APRIL 22nd, 2018: FOURTH SUNDAY OF EASTER
Peter, filled with the Holy Spirit, said:
"Leaders of the people and elders:
If we are being examined today
about a good deed done to a cripple,
namely, by what means he was saved,
then all of you and all the people of Israel should know
that it was in the name of Jesus Christ the Nazorean
whom you crucified, whom God raised from the dead;
in his name this man stands before you healed.
He is the stone rejected by you, the builders,
which has become the cornerstone.
There is no salvation through anyone else,
nor is there any other name under heaven
given to the human race by which we are to be saved."
See what love the Father has bestowed on us
that we may be called the children of God.
Yet so we are.
The reason the world does not know us
is that it did not know him.
Beloved, we are God's children now;
what we shall be has not yet been revealed.
We do know that when it is revealed we shall be like him,
for we shall see him as he is.
"I am the good shepherd.
A good shepherd lays down his life for the sheep.
A hired man, who is not a shepherd
and whose sheep are not his own,
sees a wolf coming and leaves the sheep and runs away,
and the wolf catches and scatters them.
This is because he works for pay and has no concern for the sheep.
I am the good shepherd,
and I know mine and mine know me,
just as the Father knows me and I know the Father;
and I will lay down my life for the sheep.
I have other sheep that do not belong to this fold.
These also I must lead, and they will hear my voice,
and there will be one flock, one shepherd.
This is why the Father loves me,
because I lay down my life in order to take it up again.
No one takes it from me, but I lay it down on my own.
I have power to lay it down, and power to take it up again.
This command I have received from my Father."
One of the most difficult things for modern Christians to pull off is to put ourselves in the environment of our Christian sacred authors. What triggers them to write, and for whom are they writing? They certainly aren’t writing for followers of Jesus in the 21st century.
I grew up in the 20th century, a period when we regarded our priests as the community’s “other Christs.” They alone did what the historical Jesus did. They, for instance, could definitively forgive sins and make Jesus present in the Eucharist. No one except priests could do either. Those who wanted to receive the “effects” of Jesus had to have priests around.
During my grade school days, I especially felt sorry for Catholics in communist China. How could they get into heaven? The authorities had killed or expelled most priests. Though someone could make a perfect act of contrition and have his or her mortal sins forgiven without priestly confession, our pastor one day mentioned that he didn’t think any of us could ever make a perfect act of contrition. It was beyond our ability. That meant Chinese Catholics were doomed! (Not to mention those unfortunate Chinese who weren’t Catholic.)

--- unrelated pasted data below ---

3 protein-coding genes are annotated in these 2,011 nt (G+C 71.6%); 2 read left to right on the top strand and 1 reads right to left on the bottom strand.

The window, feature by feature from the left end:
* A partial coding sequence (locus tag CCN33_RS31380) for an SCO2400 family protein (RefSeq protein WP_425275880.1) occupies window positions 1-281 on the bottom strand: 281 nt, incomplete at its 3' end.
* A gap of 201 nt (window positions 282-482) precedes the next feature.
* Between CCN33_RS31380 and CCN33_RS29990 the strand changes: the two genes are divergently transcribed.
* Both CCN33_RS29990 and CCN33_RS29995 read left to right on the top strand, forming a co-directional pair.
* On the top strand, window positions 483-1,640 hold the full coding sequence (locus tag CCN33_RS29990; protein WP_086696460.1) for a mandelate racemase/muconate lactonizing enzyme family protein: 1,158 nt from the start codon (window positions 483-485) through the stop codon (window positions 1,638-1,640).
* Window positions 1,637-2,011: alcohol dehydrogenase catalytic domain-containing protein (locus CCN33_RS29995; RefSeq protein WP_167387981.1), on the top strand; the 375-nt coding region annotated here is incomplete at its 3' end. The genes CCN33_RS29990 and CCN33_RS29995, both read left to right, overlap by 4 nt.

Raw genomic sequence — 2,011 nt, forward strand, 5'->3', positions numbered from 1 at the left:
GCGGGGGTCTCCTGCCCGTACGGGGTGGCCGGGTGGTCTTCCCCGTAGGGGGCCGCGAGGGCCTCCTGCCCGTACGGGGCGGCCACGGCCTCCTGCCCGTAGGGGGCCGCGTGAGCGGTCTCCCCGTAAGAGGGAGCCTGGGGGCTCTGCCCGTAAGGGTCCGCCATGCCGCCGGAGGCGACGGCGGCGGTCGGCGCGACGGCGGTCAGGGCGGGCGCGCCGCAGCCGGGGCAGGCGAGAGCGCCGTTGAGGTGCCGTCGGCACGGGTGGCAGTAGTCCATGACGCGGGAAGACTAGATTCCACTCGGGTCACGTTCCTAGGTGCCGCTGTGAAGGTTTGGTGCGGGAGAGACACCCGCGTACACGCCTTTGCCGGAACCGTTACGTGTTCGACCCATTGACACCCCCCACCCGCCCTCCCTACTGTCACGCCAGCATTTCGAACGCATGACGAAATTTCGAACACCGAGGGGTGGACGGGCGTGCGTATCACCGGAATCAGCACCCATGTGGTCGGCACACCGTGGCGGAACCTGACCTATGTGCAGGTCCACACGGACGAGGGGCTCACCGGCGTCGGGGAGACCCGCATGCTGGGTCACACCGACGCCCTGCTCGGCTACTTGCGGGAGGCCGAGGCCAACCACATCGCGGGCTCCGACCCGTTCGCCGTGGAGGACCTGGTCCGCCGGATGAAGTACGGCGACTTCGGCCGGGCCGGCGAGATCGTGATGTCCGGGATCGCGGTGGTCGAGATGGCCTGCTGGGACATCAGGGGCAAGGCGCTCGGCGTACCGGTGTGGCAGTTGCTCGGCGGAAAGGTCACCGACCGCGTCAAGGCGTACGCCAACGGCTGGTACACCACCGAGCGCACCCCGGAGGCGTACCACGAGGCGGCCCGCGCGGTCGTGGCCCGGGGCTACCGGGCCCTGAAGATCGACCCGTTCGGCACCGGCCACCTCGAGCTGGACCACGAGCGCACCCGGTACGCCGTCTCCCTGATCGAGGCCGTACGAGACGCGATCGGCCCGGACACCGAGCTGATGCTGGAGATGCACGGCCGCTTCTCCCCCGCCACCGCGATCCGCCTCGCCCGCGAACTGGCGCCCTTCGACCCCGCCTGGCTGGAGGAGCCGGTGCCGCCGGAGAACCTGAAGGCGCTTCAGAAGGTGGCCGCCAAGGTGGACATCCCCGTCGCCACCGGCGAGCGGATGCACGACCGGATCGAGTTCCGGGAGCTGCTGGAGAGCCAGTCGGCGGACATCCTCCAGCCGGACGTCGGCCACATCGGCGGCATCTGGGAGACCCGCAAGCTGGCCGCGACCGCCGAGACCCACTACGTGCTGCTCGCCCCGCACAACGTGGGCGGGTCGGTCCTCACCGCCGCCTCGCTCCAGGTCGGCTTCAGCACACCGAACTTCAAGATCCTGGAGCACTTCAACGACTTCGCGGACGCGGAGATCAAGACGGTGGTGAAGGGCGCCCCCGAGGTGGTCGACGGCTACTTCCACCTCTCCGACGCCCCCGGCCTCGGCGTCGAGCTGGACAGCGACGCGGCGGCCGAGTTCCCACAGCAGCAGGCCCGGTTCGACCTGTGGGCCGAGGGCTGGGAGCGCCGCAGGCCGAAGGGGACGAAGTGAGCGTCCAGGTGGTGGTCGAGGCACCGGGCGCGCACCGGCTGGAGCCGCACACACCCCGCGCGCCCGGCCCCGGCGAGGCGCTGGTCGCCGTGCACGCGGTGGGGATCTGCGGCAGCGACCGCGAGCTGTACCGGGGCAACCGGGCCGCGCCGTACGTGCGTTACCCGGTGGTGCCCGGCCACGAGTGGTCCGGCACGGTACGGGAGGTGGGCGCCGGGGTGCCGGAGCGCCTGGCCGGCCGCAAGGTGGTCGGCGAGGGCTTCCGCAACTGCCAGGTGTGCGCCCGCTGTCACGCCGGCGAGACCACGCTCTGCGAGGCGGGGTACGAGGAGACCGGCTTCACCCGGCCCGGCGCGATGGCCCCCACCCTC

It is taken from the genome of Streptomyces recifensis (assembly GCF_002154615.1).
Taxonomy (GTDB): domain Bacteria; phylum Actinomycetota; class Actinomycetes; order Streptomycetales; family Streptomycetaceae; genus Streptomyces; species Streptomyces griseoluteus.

Early Christian communities didn’t have to face those problems. No one person was essential to carrying on the ministry of the risen Jesus. As we know from Paul’s letters, the community together makes up the Body of Christ. It’s not complicated. Different people in that body simply have different gifts of the Spirit, enabling them to minister as the risen Jesus to one another. There’s no clergy or laity. No one is “ontologically different” from anyone else. Should a minister die, the Spirit simply makes certain someone else steps in and takes over that ministry – without that person having to go through years of seminary training.
That’s why, in today’s Acts reading, Peter was able to heal the “cripple.” He’s simply taking over the historical Jesus’ ministry. If Jesus healed, Peter heals. The essential thing is simply to continue doing what Jesus did. One reason Luke wrote Acts was to let his readers know this continuation is going on. These “other Christs” are functioning well. Because they’ve made the Christ the cornerstone of their lives, the historical Jesus has become the risen Jesus.
We need only read I John’s passage to hear the identification the writer presumes exists between the risen Jesus and the members of his community. We, like Jesus, are actually God’s children. But in the future we’ll become even more than that; we’ll eventually “be like him.” These first century Christians are something else!
But they also accept the responsibilities of their uniqueness. Not only do they look at Jesus as the good shepherd in their midst, as other Christs, and readers of John’s gospel, they must also be involved in shepherding. It’s one thing to marvel at how the historical Jesus conceived of his ministry of unifying and caring for people, but it’s a whole other thing to conceive of ourselves in that same position. If he was able to pull this off over 2,000 years ago, why can’t we do the same today?
No wonder the gospel Jesus speaks about “laying down” his life for the flock. Bringing people together is a life-long process, especially when it comes to including “those other sheep who do not belong to this fold.” It takes many “deaths” to make people one. It’s far easier to build walls than bridges.
Our sacred authors never planned to write a collection of proof texts intended to maintain an institution. Their goal is simply to encourage their readers to become the person they describe, not a member of the clergy or laity, but another Christ.